Ronka Sues Lawyer for $2.4 Million : Ex-Councilman Claims Fraud Over Blind Trust

Times Staff Writer

Former San Fernando Valley councilman Bob Ronka has filed a $2.4-million lawsuit against his former attorney, accusing him of mishandling his personal finances and damaging his chances for a political comeback.

In court documents filed Wednesday, Ronka accused Stephen Chrystie of "breach of trust and fraud" in managing a blind trust that the former councilman set up while he was on the Los Angeles City Council.

Ronka contends that Chrystie not only lost him $1.4 million but invested his money in slum property--a move that the former councilman said was a "potential political embarrassment" that contributed to his decision not to run for the council last year.

Chrystie on Thursday called the charges ridiculous.

"Mr. Ronka has retired on the millions I made for him," he said.

Ronka said Thursday: "This lawsuit isn't just about bad investments. It's about breach of trust and fraud."

Chrystie, 51, managed a blind trust that Ronka set up after he was elected to the council in 1977. In a blind trust, a person places his personal assets under the control of a trustee. The individual has no knowledge of how those funds are invested. Blind trusts are typically set up by public officials to avoid conflicts of interest.

Ronka contends that Chrystie in December, 1981 used $440,000 of the trust's assets to buy three slum properties at a "grossly inflated" price from Chrystie's cousin, Jack Margolis. Ronka claims the purchase of the "ramshackle" buildings was a poor use of the trust funds.

"Moreover, defendant Chrystie was well aware at the time of purchase that such investments, if ever disclosed to the public, could severely jeopardize plaintiff's political career," the suit charges.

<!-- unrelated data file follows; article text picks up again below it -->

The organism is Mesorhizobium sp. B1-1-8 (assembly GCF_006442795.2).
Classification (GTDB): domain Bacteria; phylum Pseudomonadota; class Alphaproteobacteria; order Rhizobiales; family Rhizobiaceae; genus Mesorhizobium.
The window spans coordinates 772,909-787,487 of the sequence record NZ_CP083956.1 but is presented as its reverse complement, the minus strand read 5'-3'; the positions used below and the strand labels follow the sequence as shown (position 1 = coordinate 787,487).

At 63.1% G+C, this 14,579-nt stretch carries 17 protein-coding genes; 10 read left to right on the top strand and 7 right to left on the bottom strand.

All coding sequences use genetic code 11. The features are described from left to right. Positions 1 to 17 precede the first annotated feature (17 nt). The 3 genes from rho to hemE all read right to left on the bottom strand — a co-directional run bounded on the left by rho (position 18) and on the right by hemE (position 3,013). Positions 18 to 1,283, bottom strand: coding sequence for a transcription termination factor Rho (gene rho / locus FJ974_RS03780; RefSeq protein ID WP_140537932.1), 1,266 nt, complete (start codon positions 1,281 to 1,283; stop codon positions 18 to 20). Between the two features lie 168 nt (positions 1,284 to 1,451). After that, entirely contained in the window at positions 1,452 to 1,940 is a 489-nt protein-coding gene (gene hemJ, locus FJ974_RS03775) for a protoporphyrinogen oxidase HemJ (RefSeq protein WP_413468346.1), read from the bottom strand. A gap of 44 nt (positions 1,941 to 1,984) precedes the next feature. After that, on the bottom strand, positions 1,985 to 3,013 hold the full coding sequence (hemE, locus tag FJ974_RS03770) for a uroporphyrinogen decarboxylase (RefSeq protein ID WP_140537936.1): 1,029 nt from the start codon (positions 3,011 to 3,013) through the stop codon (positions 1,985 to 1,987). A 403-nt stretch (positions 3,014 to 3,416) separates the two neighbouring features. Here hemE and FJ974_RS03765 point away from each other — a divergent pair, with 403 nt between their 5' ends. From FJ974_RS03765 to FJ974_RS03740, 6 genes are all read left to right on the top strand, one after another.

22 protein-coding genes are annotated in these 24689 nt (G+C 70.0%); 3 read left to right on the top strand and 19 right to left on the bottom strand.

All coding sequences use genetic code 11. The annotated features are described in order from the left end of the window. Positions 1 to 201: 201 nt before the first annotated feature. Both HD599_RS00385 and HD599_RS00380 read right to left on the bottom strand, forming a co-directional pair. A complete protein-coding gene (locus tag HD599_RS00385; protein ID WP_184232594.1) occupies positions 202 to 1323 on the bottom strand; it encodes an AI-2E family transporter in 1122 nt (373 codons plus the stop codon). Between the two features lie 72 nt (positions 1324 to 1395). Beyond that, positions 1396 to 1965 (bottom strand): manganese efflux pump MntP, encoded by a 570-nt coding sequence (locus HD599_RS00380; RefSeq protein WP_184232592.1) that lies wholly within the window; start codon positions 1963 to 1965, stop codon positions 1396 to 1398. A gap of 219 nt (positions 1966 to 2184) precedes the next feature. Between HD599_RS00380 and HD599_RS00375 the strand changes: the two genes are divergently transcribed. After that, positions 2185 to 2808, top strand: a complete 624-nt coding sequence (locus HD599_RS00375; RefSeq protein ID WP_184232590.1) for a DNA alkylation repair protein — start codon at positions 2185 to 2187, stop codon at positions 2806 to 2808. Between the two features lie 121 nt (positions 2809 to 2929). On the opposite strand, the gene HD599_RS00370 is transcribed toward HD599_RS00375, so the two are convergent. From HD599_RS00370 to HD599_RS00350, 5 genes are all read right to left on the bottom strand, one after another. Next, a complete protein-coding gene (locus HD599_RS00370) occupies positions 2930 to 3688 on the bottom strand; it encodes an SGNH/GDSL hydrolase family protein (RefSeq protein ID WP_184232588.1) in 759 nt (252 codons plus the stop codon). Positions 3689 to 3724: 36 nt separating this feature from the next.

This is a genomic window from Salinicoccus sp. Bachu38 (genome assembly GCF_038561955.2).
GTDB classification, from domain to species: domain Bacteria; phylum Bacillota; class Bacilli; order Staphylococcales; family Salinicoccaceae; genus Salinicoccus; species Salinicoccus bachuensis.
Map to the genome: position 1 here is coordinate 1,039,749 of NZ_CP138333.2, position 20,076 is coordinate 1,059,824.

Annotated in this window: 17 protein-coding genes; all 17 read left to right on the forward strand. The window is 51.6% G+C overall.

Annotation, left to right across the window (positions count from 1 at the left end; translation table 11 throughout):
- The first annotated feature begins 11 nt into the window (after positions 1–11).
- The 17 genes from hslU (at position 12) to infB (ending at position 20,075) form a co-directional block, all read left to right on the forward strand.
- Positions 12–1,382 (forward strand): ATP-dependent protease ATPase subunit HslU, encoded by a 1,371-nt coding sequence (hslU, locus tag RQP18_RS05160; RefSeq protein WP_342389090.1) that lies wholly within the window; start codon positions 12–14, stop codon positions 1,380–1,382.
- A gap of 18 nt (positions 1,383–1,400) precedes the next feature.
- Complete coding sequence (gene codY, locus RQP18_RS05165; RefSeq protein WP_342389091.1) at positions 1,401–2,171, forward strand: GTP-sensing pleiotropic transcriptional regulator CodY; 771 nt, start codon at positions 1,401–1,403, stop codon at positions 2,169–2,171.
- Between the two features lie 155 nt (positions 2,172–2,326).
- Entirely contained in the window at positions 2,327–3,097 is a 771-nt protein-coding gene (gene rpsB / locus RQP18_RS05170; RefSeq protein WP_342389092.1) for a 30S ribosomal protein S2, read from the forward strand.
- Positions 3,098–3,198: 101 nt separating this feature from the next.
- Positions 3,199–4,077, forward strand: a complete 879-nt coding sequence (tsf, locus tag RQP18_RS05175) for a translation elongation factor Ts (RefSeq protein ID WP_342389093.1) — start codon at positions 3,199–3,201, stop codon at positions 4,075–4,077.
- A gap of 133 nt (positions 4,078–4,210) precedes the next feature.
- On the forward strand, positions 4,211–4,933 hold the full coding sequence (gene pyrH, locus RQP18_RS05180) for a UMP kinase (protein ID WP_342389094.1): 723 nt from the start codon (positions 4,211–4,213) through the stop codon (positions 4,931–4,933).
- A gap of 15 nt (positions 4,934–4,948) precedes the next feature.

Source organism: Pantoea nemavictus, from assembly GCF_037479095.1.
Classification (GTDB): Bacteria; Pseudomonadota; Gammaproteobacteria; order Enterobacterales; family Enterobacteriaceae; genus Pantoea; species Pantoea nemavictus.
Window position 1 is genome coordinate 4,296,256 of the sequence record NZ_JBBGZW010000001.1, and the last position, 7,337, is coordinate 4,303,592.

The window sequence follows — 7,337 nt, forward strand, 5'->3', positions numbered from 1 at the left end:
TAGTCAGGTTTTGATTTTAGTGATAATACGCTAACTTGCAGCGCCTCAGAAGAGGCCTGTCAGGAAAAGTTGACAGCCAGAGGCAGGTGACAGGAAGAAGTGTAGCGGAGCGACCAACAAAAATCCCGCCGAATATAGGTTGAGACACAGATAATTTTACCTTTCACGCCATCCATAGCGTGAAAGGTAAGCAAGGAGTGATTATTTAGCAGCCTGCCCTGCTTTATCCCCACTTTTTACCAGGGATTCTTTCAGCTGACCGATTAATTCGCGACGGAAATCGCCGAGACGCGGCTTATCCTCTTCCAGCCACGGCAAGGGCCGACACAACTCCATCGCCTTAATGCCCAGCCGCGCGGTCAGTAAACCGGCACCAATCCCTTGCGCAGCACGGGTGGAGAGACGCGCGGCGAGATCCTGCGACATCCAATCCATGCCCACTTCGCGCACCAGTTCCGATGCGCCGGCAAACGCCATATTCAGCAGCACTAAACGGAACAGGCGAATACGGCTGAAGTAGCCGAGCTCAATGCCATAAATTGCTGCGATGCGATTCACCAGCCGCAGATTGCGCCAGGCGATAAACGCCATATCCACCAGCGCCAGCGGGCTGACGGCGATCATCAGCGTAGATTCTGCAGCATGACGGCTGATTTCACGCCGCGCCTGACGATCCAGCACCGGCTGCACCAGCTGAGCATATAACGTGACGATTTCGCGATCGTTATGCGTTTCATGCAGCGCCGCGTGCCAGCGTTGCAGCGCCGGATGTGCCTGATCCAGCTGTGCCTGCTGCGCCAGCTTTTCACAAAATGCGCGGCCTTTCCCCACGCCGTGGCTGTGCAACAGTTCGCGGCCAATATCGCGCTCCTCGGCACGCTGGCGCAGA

Ronka contends that the investment contributed to his decision not to run for the council in April, 1987.

"A major reason for his decision not to be a candidate in said election was the potential political embarrassment caused by the wrongful actions of defendants," the lawsuit says. Besides Chrystie, Margolis and Chrystie's former law firm are named as defendants.

Chrystie contended that the three properties--all in Hollywood--are low-income housing, not slums. He added that they sold for a profit "except for one that had a small loss."

Ronka, 45, represented the northeast Valley's old 1st District for four years until he ran unsuccessfully for city attorney in 1981.

In an interview, he said that he spends most of his time today managing his investments. The bulk of his money came from real estate investments in booming Warner Center. He said he also has been active in a homeowners association in Calabasas, where he lives.

Chrystie, an old friend and political confidante of Ronka's, said he never charged the former councilman for managing his funds. He said of the lawsuit: "It's probably the most ungrateful action I've known a human being to take."

The suit seeks $1.4 million in damages for "lost profits, lost investment opportunities and lost political opportunities." It asks for $1 million in punitive damages. No date has been set for a hearing.

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